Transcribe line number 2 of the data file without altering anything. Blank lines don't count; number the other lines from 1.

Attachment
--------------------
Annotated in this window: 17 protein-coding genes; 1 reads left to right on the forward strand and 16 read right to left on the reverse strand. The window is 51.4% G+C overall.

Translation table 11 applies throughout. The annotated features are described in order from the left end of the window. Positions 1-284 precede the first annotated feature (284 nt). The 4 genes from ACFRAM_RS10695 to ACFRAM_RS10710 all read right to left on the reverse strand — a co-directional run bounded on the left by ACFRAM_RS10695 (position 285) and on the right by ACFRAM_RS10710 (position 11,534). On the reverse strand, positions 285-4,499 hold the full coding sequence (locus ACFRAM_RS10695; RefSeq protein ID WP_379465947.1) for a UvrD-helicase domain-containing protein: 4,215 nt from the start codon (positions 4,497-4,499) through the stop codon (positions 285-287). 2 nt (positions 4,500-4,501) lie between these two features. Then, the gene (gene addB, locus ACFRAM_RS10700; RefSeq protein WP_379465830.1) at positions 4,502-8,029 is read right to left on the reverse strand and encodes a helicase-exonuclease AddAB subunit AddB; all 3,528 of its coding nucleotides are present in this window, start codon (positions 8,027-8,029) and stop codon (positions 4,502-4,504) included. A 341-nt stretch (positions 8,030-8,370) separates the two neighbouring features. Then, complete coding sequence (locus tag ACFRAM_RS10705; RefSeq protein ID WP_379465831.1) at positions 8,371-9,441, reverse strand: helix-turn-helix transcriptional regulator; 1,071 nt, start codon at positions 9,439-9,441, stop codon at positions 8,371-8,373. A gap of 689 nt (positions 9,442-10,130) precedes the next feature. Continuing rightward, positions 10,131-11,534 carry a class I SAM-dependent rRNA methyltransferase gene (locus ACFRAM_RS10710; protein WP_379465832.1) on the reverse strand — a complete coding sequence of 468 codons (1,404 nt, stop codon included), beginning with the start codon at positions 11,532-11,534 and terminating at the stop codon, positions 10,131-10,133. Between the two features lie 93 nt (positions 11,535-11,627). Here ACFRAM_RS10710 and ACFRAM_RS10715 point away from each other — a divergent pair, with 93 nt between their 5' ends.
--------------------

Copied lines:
Translation table 11 applies throughout. The annotated features are described in order from the left end of the window. Positions 1-284 precede the first annotated feature (284 nt). The 4 genes from ACFRAM_RS10695 to ACFRAM_RS10710 all read right to left on the reverse strand — a co-directional run bounded on the left by ACFRAM_RS10695 (position 285) and on the right by ACFRAM_RS10710 (position 11,534). On the reverse strand, positions 285-4,499 hold the full coding sequence (locus ACFRAM_RS10695; RefSeq protein ID WP_379465947.1) for a UvrD-helicase domain-containing protein: 4,215 nt from the start codon (positions 4,497-4,499) through the stop codon (positions 285-287). 2 nt (positions 4,500-4,501) lie between these two features. Then, the gene (gene addB, locus ACFRAM_RS10700; RefSeq protein WP_379465830.1) at positions 4,502-8,029 is read right to left on the reverse strand and encodes a helicase-exonuclease AddAB subunit AddB; all 3,528 of its coding nucleotides are present in this window, start codon (positions 8,027-8,029) and stop codon (positions 4,502-4,504) included. A 341-nt stretch (positions 8,030-8,370) separates the two neighbouring features. Then, complete coding sequence (locus tag ACFRAM_RS10705; RefSeq protein ID WP_379465831.1) at positions 8,371-9,441, reverse strand: helix-turn-helix transcriptional regulator; 1,071 nt, start codon at positions 9,439-9,441, stop codon at positions 8,371-8,373. A gap of 689 nt (positions 9,442-10,130) precedes the next feature. Continuing rightward, positions 10,131-11,534 carry a class I SAM-dependent rRNA methyltransferase gene (locus ACFRAM_RS10710; protein WP_379465832.1) on the reverse strand — a complete coding sequence of 468 codons (1,404 nt, stop codon included), beginning with the start codon at positions 11,532-11,534 and terminating at the stop codon, positions 10,131-10,133. Between the two features lie 93 nt (positions 11,535-11,627). Here ACFRAM_RS10710 and ACFRAM_RS10715 point away from each other — a divergent pair, with 93 nt between their 5' ends.